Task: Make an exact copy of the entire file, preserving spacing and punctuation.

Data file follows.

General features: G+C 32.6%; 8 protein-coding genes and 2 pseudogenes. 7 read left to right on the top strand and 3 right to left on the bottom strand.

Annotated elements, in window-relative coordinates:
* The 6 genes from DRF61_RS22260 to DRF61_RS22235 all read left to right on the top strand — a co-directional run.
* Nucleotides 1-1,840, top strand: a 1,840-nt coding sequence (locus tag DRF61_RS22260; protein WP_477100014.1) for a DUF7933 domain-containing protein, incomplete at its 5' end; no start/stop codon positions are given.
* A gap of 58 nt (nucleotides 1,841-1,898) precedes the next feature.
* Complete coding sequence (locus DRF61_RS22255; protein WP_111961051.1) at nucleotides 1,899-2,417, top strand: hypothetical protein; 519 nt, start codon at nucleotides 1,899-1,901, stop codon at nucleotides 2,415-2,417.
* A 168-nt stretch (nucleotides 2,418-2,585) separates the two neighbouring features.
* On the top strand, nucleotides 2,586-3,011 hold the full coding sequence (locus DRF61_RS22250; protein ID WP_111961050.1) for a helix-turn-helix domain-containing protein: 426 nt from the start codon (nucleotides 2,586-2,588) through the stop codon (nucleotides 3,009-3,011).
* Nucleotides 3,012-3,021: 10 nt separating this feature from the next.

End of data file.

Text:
General features: G+C 32.6%; 8 protein-coding genes and 2 pseudogenes. 7 read left to right on the top strand and 3 right to left on the bottom strand.

Annotated elements, in window-relative coordinates:
* The 6 genes from DRF61_RS22260 to DRF61_RS22235 all read left to right on the top strand — a co-directional run.
* Nucleotides 1-1,840, top strand: a 1,840-nt coding sequence (locus tag DRF61_RS22260; protein WP_477100014.1) for a DUF7933 domain-containing protein, incomplete at its 5' end; no start/stop codon positions are given.
* A gap of 58 nt (nucleotides 1,841-1,898) precedes the next feature.
* Complete coding sequence (locus DRF61_RS22255; protein WP_111961051.1) at nucleotides 1,899-2,417, top strand: hypothetical protein; 519 nt, start codon at nucleotides 1,899-1,901, stop codon at nucleotides 2,415-2,417.
* A 168-nt stretch (nucleotides 2,418-2,585) separates the two neighbouring features.
* On the top strand, nucleotides 2,586-3,011 hold the full coding sequence (locus DRF61_RS22250; protein ID WP_111961050.1) for a helix-turn-helix domain-containing protein: 426 nt from the start codon (nucleotides 2,586-2,588) through the stop codon (nucleotides 3,009-3,011).
* Nucleotides 3,012-3,021: 10 nt separating this feature from the next.